Other than “temperature pollution”, it doesn’t appear that our system would have any negative consequences to the environment and would have the positive of reducing our carbon footprint.

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Phase II – HVAC

Now that we have the upstairs built out, we’re on to the next portion of the build-out: HVAC. We’re hoping to build a ground source heat pump (widely called a geothermal system) as part of our personal low-carbon approach.

open-loop-heat-pumpsSince we’re on a lake and a pretty robust aquifer, we’re hoping to leverage that with an open-loop system.  We’re exploring using our existing well for the source water and then sending the water on into the lake.

Of course we’ll need permitting, etc. to ensure that we’re working appropriately, but a couple of engineers we’ve consulted have suggested that this is probably the most economical approach.

With the water providing a constant-temperature heat source, we’ll install a heat pump tohow_a_heat_pump_works provide both heating and cooling. Heat pumps can be very energy efficient, but those that use air as their primary source lose efficiency in extremely cold weather. This problem is solved by using the water as the heat source. (see more details here)

While the system will cost more up front, our preliminary estimate is that we will hit the break-even point in 8-10 years. After that, we’re ahead of the game. And offsetting the high up front cost is a 30% tax credit for systems installed prior to 12/31/2016.

We have a couple of hurdles to overcome in the process including flow-testing our current well and getting the permitting lined up for the open-loop approach. But we’ve got it kicked off and hope to have it completed later this fall.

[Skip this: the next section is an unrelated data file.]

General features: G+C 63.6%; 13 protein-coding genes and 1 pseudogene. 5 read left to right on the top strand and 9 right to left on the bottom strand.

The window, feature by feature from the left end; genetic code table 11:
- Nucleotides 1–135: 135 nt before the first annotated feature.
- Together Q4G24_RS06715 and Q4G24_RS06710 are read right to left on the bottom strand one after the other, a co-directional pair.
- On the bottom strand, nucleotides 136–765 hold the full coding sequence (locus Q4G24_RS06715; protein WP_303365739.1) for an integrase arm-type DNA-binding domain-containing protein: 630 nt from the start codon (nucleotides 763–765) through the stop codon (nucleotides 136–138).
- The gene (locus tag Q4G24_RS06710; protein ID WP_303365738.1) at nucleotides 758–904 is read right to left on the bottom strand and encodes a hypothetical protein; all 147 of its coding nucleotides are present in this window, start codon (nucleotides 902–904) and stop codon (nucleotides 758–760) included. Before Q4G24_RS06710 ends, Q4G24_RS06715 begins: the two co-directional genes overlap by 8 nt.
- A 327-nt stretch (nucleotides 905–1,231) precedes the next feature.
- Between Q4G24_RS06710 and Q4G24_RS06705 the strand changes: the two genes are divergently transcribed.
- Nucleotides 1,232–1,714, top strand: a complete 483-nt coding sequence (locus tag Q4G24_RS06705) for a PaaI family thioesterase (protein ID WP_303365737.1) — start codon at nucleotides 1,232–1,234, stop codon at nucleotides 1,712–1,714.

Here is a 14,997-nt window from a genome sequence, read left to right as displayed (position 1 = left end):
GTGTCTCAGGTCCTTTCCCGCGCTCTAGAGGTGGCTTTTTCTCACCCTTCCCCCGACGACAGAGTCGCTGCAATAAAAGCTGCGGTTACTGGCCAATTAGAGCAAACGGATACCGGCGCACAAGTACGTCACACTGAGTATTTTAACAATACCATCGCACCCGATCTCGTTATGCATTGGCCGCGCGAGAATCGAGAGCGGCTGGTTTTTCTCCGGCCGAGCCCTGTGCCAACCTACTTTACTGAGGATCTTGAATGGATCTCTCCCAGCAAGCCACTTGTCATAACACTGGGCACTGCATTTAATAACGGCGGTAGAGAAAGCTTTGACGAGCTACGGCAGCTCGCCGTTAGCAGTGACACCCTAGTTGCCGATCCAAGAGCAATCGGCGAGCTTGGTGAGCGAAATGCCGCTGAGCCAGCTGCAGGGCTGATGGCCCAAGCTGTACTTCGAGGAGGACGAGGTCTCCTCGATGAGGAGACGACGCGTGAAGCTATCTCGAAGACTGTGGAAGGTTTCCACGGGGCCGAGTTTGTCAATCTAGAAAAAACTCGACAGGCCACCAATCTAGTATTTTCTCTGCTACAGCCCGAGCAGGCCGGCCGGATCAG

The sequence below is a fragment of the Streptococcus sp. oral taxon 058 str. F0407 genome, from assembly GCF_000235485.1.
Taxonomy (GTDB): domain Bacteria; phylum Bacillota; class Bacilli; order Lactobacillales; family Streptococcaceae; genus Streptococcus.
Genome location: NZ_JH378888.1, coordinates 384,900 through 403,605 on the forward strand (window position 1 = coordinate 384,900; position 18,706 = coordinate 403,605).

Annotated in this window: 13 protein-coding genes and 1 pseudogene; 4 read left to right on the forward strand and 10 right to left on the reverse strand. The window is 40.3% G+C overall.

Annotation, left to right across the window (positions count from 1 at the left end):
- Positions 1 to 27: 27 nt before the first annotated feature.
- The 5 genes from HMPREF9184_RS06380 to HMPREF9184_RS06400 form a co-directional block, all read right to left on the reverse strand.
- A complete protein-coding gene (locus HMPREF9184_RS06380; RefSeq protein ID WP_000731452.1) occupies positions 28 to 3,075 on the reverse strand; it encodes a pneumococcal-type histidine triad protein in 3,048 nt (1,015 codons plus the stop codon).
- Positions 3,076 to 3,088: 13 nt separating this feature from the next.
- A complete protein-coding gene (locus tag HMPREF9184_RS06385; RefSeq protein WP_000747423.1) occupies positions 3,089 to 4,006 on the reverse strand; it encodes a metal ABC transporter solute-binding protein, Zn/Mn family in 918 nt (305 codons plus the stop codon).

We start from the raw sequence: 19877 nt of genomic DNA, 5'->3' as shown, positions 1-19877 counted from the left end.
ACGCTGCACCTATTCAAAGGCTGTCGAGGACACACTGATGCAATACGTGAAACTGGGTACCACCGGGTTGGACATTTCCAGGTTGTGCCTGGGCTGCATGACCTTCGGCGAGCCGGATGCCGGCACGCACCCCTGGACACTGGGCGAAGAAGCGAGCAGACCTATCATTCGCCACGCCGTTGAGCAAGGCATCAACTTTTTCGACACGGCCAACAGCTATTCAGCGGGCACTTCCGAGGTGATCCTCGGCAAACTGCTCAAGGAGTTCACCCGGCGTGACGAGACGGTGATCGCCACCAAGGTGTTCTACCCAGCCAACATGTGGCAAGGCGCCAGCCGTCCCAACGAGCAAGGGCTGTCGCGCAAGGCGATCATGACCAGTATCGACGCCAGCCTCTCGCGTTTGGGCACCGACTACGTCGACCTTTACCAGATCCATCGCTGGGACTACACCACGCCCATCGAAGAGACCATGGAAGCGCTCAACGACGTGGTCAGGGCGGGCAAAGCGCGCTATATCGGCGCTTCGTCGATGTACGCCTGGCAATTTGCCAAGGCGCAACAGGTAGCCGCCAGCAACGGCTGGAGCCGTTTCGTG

Check back for an update next month.

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Phase 1 Complete

Woohoo! We now have the upstairs build-out complete. We still need to decorate the space, but it is completed and functional (and already in use).

Next up is HVAC. Hopefully we are going to be able to go geothermal. We have a potential issue with the quality of water out of our well, but we’re hoping to have that all resolved and move forward with that.

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Our Lady of Guadalupe

We went to La Crosse, WI last weekend for a family wedding and, while there, visited a relatively new (c.a. 2004) shrine to Our Lady of Guadalupe. Very pretty and moving facility. Below are a couple of images I created using the new Microsoft Photosynth app.

The first is of the initial walk into the grounds (just past the visitor center) to a stunning votive candle chapel:

Votive Candle Chapel-MOTHER OF GOOD COUNSEL by khavalier on Photosynth